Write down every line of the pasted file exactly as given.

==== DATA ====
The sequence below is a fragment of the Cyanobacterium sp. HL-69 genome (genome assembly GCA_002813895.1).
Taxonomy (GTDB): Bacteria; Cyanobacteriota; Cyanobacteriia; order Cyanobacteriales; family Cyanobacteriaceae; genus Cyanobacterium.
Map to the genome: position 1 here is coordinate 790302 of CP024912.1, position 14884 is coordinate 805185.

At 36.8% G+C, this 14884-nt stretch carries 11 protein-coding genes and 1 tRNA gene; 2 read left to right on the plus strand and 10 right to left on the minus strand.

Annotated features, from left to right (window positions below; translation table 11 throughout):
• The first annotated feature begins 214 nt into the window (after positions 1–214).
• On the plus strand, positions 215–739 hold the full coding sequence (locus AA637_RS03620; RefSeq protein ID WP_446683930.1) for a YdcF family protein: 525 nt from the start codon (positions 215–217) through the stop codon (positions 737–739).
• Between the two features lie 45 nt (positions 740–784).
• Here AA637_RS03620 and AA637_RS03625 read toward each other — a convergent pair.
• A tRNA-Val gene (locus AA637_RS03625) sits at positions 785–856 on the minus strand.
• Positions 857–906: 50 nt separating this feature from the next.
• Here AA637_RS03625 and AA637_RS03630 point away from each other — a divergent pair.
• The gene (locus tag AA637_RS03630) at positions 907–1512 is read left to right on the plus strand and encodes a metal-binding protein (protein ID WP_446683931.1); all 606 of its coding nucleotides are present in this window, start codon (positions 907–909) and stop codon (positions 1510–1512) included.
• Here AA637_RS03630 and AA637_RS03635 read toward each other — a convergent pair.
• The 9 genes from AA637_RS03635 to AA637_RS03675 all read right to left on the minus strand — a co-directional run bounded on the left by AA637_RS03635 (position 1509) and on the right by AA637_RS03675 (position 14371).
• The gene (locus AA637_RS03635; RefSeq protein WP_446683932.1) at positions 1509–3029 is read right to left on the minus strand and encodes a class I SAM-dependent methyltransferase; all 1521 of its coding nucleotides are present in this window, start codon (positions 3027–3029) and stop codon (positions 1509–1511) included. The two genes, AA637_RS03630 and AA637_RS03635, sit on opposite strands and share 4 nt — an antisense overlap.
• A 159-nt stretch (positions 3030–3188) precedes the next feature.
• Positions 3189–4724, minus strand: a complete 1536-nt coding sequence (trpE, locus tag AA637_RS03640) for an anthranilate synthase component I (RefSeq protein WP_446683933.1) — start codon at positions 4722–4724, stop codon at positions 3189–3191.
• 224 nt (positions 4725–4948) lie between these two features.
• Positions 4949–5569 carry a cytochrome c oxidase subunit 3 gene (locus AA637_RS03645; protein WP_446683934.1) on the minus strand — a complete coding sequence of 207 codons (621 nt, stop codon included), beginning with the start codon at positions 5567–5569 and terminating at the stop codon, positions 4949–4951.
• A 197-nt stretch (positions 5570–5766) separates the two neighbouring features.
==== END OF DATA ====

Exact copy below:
The sequence below is a fragment of the Cyanobacterium sp. HL-69 genome (genome assembly GCA_002813895.1).
Taxonomy (GTDB): Bacteria; Cyanobacteriota; Cyanobacteriia; order Cyanobacteriales; family Cyanobacteriaceae; genus Cyanobacterium.
Map to the genome: position 1 here is coordinate 790302 of CP024912.1, position 14884 is coordinate 805185.

At 36.8% G+C, this 14884-nt stretch carries 11 protein-coding genes and 1 tRNA gene; 2 read left to right on the plus strand and 10 right to left on the minus strand.

Annotated features, from left to right (window positions below; translation table 11 throughout):
• The first annotated feature begins 214 nt into the window (after positions 1–214).
• On the plus strand, positions 215–739 hold the full coding sequence (locus AA637_RS03620; RefSeq protein ID WP_446683930.1) for a YdcF family protein: 525 nt from the start codon (positions 215–217) through the stop codon (positions 737–739).
• Between the two features lie 45 nt (positions 740–784).
• Here AA637_RS03620 and AA637_RS03625 read toward each other — a convergent pair.
• A tRNA-Val gene (locus AA637_RS03625) sits at positions 785–856 on the minus strand.
• Positions 857–906: 50 nt separating this feature from the next.
• Here AA637_RS03625 and AA637_RS03630 point away from each other — a divergent pair.
• The gene (locus tag AA637_RS03630) at positions 907–1512 is read left to right on the plus strand and encodes a metal-binding protein (protein ID WP_446683931.1); all 606 of its coding nucleotides are present in this window, start codon (positions 907–909) and stop codon (positions 1510–1512) included.
• Here AA637_RS03630 and AA637_RS03635 read toward each other — a convergent pair.
• The 9 genes from AA637_RS03635 to AA637_RS03675 all read right to left on the minus strand — a co-directional run bounded on the left by AA637_RS03635 (position 1509) and on the right by AA637_RS03675 (position 14371).
• The gene (locus AA637_RS03635; RefSeq protein WP_446683932.1) at positions 1509–3029 is read right to left on the minus strand and encodes a class I SAM-dependent methyltransferase; all 1521 of its coding nucleotides are present in this window, start codon (positions 3027–3029) and stop codon (positions 1509–1511) included. The two genes, AA637_RS03630 and AA637_RS03635, sit on opposite strands and share 4 nt — an antisense overlap.
• A 159-nt stretch (positions 3030–3188) precedes the next feature.
• Positions 3189–4724, minus strand: a complete 1536-nt coding sequence (trpE, locus tag AA637_RS03640) for an anthranilate synthase component I (RefSeq protein WP_446683933.1) — start codon at positions 4722–4724, stop codon at positions 3189–3191.
• 224 nt (positions 4725–4948) lie between these two features.
• Positions 4949–5569 carry a cytochrome c oxidase subunit 3 gene (locus AA637_RS03645; protein WP_446683934.1) on the minus strand — a complete coding sequence of 207 codons (621 nt, stop codon included), beginning with the start codon at positions 5567–5569 and terminating at the stop codon, positions 4949–4951.
• A 197-nt stretch (positions 5570–5766) separates the two neighbouring features.